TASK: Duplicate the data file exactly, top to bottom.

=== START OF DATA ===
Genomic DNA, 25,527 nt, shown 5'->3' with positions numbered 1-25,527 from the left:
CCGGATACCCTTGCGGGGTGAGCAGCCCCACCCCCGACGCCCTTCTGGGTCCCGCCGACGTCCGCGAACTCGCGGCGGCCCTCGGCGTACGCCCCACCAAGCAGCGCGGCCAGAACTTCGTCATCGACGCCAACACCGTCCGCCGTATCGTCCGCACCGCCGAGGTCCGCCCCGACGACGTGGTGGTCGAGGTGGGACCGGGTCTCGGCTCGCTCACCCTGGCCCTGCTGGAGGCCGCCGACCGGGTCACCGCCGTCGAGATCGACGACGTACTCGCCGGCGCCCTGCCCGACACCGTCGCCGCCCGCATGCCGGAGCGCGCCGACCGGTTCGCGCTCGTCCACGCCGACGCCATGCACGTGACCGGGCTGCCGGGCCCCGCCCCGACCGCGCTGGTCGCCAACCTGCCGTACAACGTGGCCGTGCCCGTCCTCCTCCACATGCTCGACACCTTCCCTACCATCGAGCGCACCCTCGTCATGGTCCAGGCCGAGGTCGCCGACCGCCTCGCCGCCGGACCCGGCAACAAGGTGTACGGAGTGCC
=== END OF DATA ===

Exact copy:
Genomic DNA, 25,527 nt, shown 5'->3' with positions numbered 1-25,527 from the left:
CCGGATACCCTTGCGGGGTGAGCAGCCCCACCCCCGACGCCCTTCTGGGTCCCGCCGACGTCCGCGAACTCGCGGCGGCCCTCGGCGTACGCCCCACCAAGCAGCGCGGCCAGAACTTCGTCATCGACGCCAACACCGTCCGCCGTATCGTCCGCACCGCCGAGGTCCGCCCCGACGACGTGGTGGTCGAGGTGGGACCGGGTCTCGGCTCGCTCACCCTGGCCCTGCTGGAGGCCGCCGACCGGGTCACCGCCGTCGAGATCGACGACGTACTCGCCGGCGCCCTGCCCGACACCGTCGCCGCCCGCATGCCGGAGCGCGCCGACCGGTTCGCGCTCGTCCACGCCGACGCCATGCACGTGACCGGGCTGCCGGGCCCCGCCCCGACCGCGCTGGTCGCCAACCTGCCGTACAACGTGGCCGTGCCCGTCCTCCTCCACATGCTCGACACCTTCCCTACCATCGAGCGCACCCTCGTCATGGTCCAGGCCGAGGTCGCCGACCGCCTCGCCGCCGGACCCGGCAACAAGGTGTACGGAGTGCC